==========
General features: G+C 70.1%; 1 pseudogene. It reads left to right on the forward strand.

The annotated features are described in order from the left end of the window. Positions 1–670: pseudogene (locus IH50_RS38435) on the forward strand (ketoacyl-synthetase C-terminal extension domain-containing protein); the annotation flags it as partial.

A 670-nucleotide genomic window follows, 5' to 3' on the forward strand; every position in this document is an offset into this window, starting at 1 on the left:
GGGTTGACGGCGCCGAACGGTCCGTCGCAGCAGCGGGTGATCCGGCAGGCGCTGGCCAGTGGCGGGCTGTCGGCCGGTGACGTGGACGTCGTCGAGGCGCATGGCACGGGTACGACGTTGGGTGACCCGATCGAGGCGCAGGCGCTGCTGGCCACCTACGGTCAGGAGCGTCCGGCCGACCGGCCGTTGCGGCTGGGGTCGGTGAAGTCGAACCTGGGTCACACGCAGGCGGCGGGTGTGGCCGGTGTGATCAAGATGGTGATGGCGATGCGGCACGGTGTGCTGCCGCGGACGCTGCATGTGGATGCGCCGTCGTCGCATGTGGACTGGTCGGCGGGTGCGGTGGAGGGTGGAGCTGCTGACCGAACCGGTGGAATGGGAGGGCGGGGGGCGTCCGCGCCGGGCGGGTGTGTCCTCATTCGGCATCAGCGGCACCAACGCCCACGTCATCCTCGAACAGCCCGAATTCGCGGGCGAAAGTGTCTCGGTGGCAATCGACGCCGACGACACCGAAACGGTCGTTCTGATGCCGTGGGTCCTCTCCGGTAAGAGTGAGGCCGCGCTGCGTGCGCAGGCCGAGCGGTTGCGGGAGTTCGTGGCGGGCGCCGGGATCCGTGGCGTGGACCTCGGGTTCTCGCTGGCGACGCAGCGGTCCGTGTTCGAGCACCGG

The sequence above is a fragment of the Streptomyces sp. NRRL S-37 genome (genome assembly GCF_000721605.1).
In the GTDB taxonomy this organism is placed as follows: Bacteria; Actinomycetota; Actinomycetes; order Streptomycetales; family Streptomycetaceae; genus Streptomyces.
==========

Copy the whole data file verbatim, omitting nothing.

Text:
General features: G+C 70.1%; 1 pseudogene. It reads left to right on the forward strand.

The annotated features are described in order from the left end of the window. Positions 1–670: pseudogene (locus IH50_RS38435) on the forward strand (ketoacyl-synthetase C-terminal extension domain-containing protein); the annotation flags it as partial.

A 670-nucleotide genomic window follows, 5' to 3' on the forward strand; every position in this document is an offset into this window, starting at 1 on the left:
GGGTTGACGGCGCCGAACGGTCCGTCGCAGCAGCGGGTGATCCGGCAGGCGCTGGCCAGTGGCGGGCTGTCGGCCGGTGACGTGGACGTCGTCGAGGCGCATGGCACGGGTACGACGTTGGGTGACCCGATCGAGGCGCAGGCGCTGCTGGCCACCTACGGTCAGGAGCGTCCGGCCGACCGGCCGTTGCGGCTGGGGTCGGTGAAGTCGAACCTGGGTCACACGCAGGCGGCGGGTGTGGCCGGTGTGATCAAGATGGTGATGGCGATGCGGCACGGTGTGCTGCCGCGGACGCTGCATGTGGATGCGCCGTCGTCGCATGTGGACTGGTCGGCGGGTGCGGTGGAGGGTGGAGCTGCTGACCGAACCGGTGGAATGGGAGGGCGGGGGGCGTCCGCGCCGGGCGGGTGTGTCCTCATTCGGCATCAGCGGCACCAACGCCCACGTCATCCTCGAACAGCCCGAATTCGCGGGCGAAAGTGTCTCGGTGGCAATCGACGCCGACGACACCGAAACGGTCGTTCTGATGCCGTGGGTCCTCTCCGGTAAGAGTGAGGCCGCGCTGCGTGCGCAGGCCGAGCGGTTGCGGGAGTTCGTGGCGGGCGCCGGGATCCGTGGCGTGGACCTCGGGTTCTCGCTGGCGACGCAGCGGTCCGTGTTCGAGCACCGG

The sequence above is a fragment of the Streptomyces sp. NRRL S-37 genome (genome assembly GCF_000721605.1).
In the GTDB taxonomy this organism is placed as follows: Bacteria; Actinomycetota; Actinomycetes; order Streptomycetales; family Streptomycetaceae; genus Streptomyces.